Here in Pier Park there is a significant grouping of 29 giant sequoias and one coastal redwood located upon a knoll at the north end of the park.
Giant sequoias are the world’s largest single trees by volume and given the right environment, they are known for their longevity, living up to 3,000 years. These sequoias are infants, being planted 60 years ago.
From a distance you can see the gigantic pyramidal shaped trees. Crossing over the bridge from Chimney Park, bikers and walkers are greeted by these gentle giants. From the bridge, the path winds through this grove of sequoias.
Though sequoias trees themselves are large and strong, they have feeder roots that are fragile, tender and shallow. Because the health of the giant sequoias depend on these roots for hydration, it is important to take care when treading in the grove.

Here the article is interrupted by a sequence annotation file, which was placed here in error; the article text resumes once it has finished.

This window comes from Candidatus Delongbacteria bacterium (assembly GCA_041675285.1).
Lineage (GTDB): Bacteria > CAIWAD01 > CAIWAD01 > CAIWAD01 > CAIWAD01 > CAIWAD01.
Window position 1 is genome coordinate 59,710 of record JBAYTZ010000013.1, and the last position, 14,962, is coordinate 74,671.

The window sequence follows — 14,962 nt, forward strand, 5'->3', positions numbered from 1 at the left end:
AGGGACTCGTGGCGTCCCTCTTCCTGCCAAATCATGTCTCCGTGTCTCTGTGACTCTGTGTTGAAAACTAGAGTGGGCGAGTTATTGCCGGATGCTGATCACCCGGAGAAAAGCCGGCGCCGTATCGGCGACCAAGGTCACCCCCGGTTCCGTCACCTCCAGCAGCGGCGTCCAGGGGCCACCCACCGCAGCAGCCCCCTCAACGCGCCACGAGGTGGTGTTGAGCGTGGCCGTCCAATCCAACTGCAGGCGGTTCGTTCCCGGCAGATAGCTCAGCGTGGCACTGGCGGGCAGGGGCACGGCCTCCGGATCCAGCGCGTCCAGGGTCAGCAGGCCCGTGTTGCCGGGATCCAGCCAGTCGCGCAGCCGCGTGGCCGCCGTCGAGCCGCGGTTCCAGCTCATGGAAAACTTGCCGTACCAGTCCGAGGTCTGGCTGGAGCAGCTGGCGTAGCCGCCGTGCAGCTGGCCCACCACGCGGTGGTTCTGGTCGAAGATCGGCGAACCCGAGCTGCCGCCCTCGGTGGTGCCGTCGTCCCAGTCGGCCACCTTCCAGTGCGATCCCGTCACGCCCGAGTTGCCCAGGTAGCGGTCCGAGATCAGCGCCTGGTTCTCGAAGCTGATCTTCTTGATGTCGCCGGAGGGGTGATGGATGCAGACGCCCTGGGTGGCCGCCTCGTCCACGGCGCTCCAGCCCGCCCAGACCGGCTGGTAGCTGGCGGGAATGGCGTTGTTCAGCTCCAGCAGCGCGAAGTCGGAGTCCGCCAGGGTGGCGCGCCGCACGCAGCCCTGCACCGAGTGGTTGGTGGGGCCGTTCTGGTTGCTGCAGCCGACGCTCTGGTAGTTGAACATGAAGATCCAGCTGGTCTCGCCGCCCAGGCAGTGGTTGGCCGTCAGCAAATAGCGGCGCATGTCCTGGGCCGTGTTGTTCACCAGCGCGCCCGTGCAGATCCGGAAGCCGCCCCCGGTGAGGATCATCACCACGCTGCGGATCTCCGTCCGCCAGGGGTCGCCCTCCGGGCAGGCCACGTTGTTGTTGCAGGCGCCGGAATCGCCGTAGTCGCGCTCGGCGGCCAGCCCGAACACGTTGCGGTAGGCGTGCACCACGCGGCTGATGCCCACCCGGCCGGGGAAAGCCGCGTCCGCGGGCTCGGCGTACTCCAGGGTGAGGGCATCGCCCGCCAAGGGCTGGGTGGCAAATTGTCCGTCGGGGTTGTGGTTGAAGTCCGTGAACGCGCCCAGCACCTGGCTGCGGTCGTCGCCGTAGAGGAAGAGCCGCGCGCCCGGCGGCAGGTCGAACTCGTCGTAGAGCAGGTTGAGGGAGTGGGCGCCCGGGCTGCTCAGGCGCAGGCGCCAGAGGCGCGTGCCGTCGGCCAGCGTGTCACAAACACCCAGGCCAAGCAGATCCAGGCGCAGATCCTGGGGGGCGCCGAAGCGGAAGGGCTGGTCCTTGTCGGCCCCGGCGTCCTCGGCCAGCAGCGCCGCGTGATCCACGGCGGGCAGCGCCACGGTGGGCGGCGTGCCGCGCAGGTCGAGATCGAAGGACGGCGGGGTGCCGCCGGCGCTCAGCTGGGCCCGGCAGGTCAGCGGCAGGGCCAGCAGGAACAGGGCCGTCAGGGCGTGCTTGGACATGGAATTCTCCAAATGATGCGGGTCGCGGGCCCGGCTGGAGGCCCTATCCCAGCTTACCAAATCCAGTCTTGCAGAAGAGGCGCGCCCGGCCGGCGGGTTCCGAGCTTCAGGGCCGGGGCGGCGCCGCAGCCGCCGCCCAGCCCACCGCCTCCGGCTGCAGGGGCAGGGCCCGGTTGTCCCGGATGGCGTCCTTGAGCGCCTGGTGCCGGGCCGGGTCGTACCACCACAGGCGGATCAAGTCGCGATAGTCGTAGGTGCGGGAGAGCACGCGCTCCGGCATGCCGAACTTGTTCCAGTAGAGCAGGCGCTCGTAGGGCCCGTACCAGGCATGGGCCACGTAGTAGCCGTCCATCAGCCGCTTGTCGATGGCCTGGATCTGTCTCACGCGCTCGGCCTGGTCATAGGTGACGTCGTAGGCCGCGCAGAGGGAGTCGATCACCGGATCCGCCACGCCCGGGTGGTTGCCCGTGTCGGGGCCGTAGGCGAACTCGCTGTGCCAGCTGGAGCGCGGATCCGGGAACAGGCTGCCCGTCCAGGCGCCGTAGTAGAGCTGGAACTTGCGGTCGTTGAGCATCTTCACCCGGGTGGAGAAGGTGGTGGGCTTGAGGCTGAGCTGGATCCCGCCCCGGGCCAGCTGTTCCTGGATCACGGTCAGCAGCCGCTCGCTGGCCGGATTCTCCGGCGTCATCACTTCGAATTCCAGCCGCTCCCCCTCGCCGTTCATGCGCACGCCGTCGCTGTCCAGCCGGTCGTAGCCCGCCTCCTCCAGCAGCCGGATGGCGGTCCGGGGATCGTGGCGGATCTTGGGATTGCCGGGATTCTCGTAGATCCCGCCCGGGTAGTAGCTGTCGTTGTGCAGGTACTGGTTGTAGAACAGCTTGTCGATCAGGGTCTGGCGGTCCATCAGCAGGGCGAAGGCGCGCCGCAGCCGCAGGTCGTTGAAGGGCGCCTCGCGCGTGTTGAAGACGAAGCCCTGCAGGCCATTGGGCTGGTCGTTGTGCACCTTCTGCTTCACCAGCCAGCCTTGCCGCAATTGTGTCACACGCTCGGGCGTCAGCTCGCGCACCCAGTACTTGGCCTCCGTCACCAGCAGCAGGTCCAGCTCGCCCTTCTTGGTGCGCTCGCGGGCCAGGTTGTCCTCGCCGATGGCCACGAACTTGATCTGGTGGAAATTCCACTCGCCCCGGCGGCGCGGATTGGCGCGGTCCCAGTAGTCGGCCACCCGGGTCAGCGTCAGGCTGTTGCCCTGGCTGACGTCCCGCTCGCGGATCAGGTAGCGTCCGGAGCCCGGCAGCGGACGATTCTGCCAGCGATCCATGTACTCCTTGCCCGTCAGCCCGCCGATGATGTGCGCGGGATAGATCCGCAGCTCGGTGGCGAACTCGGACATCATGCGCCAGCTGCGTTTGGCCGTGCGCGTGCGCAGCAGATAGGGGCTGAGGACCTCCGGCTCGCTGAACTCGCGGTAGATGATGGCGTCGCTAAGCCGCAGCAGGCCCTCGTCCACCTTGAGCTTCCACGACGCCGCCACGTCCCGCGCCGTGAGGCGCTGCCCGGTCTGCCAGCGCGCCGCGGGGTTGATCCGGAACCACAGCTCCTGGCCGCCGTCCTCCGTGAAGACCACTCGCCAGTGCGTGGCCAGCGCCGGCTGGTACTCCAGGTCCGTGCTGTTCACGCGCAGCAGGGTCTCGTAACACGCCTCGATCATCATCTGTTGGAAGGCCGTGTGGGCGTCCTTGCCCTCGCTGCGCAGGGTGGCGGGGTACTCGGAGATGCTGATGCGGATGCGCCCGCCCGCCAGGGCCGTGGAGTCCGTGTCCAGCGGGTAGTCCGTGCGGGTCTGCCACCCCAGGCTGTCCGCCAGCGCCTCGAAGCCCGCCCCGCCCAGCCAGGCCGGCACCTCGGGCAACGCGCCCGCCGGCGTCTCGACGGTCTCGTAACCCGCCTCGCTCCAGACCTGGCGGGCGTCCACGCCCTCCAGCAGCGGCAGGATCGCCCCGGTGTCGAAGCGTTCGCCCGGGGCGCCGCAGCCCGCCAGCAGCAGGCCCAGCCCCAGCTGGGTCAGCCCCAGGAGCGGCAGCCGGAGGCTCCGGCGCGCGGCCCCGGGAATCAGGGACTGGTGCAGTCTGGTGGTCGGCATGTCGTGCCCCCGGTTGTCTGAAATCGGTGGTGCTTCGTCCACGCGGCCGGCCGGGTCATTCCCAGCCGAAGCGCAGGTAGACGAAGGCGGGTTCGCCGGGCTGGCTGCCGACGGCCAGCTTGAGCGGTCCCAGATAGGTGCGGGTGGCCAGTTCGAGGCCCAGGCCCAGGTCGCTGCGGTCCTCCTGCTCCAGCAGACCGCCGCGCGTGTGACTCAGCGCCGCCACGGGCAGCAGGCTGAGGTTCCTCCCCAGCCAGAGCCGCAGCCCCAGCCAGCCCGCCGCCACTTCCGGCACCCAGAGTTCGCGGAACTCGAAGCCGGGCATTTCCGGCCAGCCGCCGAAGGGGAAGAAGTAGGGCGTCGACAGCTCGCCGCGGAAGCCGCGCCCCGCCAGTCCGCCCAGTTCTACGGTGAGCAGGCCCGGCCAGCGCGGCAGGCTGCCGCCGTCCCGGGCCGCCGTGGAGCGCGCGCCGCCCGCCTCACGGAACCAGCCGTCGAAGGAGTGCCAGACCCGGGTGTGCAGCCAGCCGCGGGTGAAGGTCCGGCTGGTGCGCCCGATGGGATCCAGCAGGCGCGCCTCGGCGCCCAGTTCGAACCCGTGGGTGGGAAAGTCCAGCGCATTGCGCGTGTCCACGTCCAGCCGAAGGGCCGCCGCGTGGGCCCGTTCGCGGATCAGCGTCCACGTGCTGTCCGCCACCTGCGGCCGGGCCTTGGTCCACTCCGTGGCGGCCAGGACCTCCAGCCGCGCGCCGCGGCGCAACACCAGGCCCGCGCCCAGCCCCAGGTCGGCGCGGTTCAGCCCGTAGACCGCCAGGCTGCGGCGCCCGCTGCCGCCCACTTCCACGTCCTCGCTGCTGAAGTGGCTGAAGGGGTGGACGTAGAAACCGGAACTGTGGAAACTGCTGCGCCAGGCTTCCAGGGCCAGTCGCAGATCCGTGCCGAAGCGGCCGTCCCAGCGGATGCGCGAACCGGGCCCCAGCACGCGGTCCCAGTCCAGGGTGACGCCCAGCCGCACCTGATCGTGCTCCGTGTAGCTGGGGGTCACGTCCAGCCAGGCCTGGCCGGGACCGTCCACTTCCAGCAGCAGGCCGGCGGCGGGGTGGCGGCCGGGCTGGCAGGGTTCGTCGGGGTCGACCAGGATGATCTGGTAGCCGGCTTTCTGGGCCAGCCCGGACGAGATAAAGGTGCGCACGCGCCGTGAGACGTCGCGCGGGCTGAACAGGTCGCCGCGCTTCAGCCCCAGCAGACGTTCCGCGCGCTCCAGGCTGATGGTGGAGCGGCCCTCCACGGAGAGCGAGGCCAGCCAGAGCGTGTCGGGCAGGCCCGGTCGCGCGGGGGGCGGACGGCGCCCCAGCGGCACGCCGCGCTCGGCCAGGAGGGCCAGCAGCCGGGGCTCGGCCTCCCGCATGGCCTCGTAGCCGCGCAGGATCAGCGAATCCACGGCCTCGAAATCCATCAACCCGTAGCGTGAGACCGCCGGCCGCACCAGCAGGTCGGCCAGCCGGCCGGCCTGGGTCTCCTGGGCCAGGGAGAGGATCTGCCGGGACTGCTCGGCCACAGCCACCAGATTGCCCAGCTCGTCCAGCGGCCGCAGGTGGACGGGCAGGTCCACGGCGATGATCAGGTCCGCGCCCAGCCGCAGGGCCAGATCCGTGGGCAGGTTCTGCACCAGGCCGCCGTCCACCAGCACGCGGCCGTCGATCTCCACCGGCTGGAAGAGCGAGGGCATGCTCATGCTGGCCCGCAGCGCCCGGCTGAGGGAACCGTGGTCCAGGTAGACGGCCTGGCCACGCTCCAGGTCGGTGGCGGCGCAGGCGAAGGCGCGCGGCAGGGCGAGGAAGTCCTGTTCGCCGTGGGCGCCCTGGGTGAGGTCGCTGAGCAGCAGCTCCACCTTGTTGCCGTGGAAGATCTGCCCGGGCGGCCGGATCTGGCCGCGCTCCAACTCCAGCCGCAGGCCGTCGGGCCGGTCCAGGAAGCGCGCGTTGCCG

The bark of the sequoia, which can grow to an impressive 3 feet in thickness, is fibrous and absorbs moisture somewhat like a sponge for the tree. This blanket of bark helps to protect these trees from lightening strikes and fire. A sequoia is not only a tree but a unique ecosystem unto itself providing food and shelter to insects such as beetles and butterflies as well as robins and chipmunks, squirrels and bats.
Pause. Admire the height and girth of the trees. Pier Park is blessed to have this grove of giant sequoias within its family of trees.
The National Park Service provides a wonderfully detailed description and history of the giant sequoia.
Sequoia scale-like leaves
Photos and text by Joanie Beldin